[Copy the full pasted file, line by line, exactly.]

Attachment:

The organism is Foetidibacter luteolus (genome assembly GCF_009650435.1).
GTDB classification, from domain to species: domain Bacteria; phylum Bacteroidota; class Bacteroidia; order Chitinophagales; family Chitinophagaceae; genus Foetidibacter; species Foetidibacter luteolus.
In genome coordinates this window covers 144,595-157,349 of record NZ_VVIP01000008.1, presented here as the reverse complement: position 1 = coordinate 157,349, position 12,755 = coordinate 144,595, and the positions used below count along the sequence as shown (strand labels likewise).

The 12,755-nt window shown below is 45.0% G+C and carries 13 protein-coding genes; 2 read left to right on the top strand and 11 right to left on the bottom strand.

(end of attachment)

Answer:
The organism is Foetidibacter luteolus (genome assembly GCF_009650435.1).
GTDB classification, from domain to species: domain Bacteria; phylum Bacteroidota; class Bacteroidia; order Chitinophagales; family Chitinophagaceae; genus Foetidibacter; species Foetidibacter luteolus.
In genome coordinates this window covers 144,595-157,349 of record NZ_VVIP01000008.1, presented here as the reverse complement: position 1 = coordinate 157,349, position 12,755 = coordinate 144,595, and the positions used below count along the sequence as shown (strand labels likewise).

The 12,755-nt window shown below is 45.0% G+C and carries 13 protein-coding genes; 2 read left to right on the top strand and 11 right to left on the bottom strand.